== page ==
Mount Baker Secondary School’s spectacular Trash Fashion Show extravaganza returns to the runway on June 6.
Students will show off their show-stopping outfits on a makeshift catwalk at Key City Theatre at 6 and 8 p.m. Each of the outfits are handcrafted by the student out of recycled and repurposed material.
The young designers have found inspiration for their pieces from many places — friends, relatives, celebrities, famous paintings and video games. They’ve used plenty of unique materials too — movie posters, newspapers, maps, party streamers, dryer sheets, CDs, puzzle pieces and even cereal.
The event, driven by community support, has been running for more than a decade and the atmosphere is always excitable and energetic.
“Our community is fabulous. It’s all so celebratory,” said art teacher and event organizer Cheryl Wilkinson.
“That’s why I love living in a small city. I think in a big city, high school art could get absorbed, but I feel like we’re an important piece here and we’re honoured for that.”
Music teacher Evan Bueckert and student Piper Standing are DJing the event, and photography teacher Bonnie Hayes is taking pictures. Students Chloe Dickeson and Edison Wilmot are the MCs.
The event is free although there will be an opportunity to donate to the school. Money will go towards funding art supplies and helping students prepare for post-secondary school.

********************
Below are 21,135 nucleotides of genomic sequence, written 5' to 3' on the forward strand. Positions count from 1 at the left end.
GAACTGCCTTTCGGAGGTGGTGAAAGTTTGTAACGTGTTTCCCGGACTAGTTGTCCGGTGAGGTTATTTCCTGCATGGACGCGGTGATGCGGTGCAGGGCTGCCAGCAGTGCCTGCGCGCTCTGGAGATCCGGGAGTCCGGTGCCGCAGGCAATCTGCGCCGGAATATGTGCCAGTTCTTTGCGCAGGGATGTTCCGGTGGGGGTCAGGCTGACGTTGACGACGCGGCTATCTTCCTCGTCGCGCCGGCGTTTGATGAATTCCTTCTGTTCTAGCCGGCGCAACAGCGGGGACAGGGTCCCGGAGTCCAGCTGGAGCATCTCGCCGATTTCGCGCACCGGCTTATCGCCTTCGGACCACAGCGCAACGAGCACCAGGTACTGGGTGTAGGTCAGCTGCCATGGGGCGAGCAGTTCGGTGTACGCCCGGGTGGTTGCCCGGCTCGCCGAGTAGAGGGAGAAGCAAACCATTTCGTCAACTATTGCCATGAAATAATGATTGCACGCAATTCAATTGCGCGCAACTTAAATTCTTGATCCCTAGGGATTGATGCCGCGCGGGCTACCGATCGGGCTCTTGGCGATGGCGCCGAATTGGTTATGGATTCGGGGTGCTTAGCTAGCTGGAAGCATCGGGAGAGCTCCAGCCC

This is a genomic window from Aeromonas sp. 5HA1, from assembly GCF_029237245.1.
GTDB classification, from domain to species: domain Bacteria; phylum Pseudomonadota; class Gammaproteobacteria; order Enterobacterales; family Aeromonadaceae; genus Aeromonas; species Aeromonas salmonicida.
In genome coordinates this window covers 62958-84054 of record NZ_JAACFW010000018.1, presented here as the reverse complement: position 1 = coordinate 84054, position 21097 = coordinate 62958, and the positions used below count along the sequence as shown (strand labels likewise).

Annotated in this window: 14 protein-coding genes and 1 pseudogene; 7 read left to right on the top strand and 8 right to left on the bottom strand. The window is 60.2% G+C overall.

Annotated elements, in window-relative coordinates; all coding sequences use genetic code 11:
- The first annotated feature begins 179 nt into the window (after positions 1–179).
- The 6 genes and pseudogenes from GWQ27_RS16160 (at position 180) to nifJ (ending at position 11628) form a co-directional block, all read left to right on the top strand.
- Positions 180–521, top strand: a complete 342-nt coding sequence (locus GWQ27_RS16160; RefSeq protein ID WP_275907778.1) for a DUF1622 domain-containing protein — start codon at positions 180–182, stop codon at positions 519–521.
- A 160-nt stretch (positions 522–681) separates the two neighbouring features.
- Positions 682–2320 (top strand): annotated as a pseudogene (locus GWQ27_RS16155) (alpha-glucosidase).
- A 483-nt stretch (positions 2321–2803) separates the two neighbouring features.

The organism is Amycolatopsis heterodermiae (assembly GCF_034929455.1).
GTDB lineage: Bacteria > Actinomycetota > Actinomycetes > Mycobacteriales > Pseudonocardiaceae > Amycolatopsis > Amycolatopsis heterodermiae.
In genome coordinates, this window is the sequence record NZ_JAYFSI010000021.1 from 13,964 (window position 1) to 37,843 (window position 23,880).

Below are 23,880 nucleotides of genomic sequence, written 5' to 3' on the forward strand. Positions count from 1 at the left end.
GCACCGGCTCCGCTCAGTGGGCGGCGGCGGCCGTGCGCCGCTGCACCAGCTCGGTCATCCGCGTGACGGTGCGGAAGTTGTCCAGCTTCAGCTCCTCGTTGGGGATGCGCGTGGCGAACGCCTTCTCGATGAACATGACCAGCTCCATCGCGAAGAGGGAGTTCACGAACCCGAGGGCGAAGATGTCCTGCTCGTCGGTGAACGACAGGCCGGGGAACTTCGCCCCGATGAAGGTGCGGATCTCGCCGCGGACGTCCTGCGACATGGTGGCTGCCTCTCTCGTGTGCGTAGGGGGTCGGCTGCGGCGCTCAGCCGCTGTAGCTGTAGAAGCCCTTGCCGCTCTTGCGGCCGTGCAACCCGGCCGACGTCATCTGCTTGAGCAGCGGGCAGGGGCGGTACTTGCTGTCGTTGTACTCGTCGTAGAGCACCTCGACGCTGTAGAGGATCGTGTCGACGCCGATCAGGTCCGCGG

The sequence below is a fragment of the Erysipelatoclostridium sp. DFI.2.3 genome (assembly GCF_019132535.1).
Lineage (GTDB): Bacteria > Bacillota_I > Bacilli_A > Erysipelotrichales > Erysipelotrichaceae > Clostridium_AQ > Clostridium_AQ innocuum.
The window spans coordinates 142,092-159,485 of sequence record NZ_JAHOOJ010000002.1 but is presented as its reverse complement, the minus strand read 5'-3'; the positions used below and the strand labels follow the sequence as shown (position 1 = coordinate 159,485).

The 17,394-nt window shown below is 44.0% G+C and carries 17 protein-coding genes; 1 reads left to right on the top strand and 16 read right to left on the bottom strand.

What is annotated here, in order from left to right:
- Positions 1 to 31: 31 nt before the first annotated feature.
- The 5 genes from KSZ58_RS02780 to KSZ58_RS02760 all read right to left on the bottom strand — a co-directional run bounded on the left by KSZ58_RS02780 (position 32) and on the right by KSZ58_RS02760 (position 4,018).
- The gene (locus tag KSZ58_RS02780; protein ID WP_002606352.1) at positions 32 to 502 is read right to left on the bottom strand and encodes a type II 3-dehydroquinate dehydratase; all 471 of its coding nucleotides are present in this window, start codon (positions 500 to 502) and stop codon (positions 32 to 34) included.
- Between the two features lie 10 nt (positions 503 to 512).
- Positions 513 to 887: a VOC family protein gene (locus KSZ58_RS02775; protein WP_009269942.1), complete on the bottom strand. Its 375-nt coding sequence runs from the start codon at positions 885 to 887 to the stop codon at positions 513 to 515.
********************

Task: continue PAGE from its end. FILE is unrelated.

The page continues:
At one time the outfits were exclusively made from recycled materials, but the event has expanded to include pre-made frabrics since upcycling and thrifting entered the mainstream.
”It’s different from when the students first started. Students have sewn their entire garments using scrap fabric from the thrift store,” said Wilkinson.
Students taking part in Trash Fashion are part of Generation Z, which refers to a cohort of people born between 1997 and 2012. Wilkinson said this generation has taken the show in a different direction than previously seen. They are big on textile arts like crocheting and knitting, and they like to paint their clothing. Social media has allowed them to expand their creative horizons.
“People would learn to knit or crochet from grandmothers in the past. Now they get ideas from TikTok and Pintrest and they just find out how to do things themselves,” she explained.
Students are also more comfortable exploring clothing outside the male-female gender dichotomy.
“What’s shifted, is non-gender-specific clothing and boys not being afraid to wear things that are more typically feminine. This generation is just allowed to have fun and be themselves.”